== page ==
I think we are all aware o the moral plight by book banners to remove works that contain subjects or subtext that they feel might be offensive, but none know the backlash better than author Robert Cormier. The Chocolate War, a young adult novel about boy challenging authority and the wrong he encounters, is on one of many on the Most Frequently Challenged book list. The story that follows this teen around isn’t pretty, yet it’s relevant and an amazing read.
A press release drafted by the ALA (American Library Association) sites the 2004 banning of this book and describes the reasoning as follows: “Robert Cormier’s “The Chocolate War” tops the list of most challenged books of 2004, according to the American Library Association’s (ALA) Office for Intellectual Freedom. The book drew complaints from parents and others concerned about the book’s sexual content, offensive language, religious viewpoint and violence. This year marks the first in five in which the Harry Potter series does not top or appear on the ALA’s annual list.” Read More
ABOUT The Chocolate War
Stunned by his mother’s recent death and appalled by the way his father sleepwalks through life, Jerry Renault, a New England high school student, ponders the poster in his locker-Do I dare disturb the universe?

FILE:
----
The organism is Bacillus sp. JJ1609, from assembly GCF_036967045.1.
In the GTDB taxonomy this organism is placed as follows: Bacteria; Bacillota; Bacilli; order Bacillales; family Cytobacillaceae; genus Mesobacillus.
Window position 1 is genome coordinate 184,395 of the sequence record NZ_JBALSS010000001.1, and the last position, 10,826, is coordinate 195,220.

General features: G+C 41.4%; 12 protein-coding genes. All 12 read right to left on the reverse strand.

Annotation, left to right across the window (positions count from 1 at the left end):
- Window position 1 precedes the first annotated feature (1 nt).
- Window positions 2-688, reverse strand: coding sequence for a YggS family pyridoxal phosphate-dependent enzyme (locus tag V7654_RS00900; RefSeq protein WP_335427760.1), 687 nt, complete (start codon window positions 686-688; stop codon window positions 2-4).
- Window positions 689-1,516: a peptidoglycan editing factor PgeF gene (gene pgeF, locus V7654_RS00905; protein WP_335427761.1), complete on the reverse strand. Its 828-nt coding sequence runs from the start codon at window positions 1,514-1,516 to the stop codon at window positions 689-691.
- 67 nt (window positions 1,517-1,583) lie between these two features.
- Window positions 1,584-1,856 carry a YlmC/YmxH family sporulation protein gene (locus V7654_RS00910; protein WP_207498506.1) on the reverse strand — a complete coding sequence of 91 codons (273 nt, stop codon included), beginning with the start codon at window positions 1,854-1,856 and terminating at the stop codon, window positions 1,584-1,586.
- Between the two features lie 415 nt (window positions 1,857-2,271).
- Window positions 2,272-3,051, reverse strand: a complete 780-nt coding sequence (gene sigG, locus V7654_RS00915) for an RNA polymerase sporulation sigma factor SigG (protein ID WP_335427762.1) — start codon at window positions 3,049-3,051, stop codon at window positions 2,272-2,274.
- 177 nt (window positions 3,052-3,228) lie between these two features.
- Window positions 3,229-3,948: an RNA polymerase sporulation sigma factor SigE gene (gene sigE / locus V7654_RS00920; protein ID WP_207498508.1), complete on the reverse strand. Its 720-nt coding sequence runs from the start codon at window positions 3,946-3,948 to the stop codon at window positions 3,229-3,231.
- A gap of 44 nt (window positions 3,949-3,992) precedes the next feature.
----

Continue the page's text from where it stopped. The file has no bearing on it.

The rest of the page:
Part of his universe is Archie Costello, leader of a secret school societ-the Virgils-and master of intimidation. Archie himself is intimidated by a cool, ambitious teacher into having the Virgils spearhead the annual fund-raising event-a chocolate sale. When Jerry refuses to be bullied into selling chocolates, he becomes a hero, but his defiance is a threat to Archie, the Virgils, and the school. In the inevitable showdown, Archie’s skill at intimidation turns Jerry from hero to outcast, to victim, leaving him alone and terribly vulnerable.
ABOUT Robert Cormier
Robert Edmund Cormier (January 17, 1925–November 2, 2000) was an American author, columnist and reporter, known for his deeply pessimistic, downbeat literature. His most popular works include I Am the Cheese, After the First Death, We All Fall Down and The Chocolate War, all of which have won awards. The Chocolate War was challenged in multiple libraries. His books often are concerned with themes such as abuse, mental illness, violence, revenge, betrayal and conspiracy. In most of his novels, the protagonists do not win.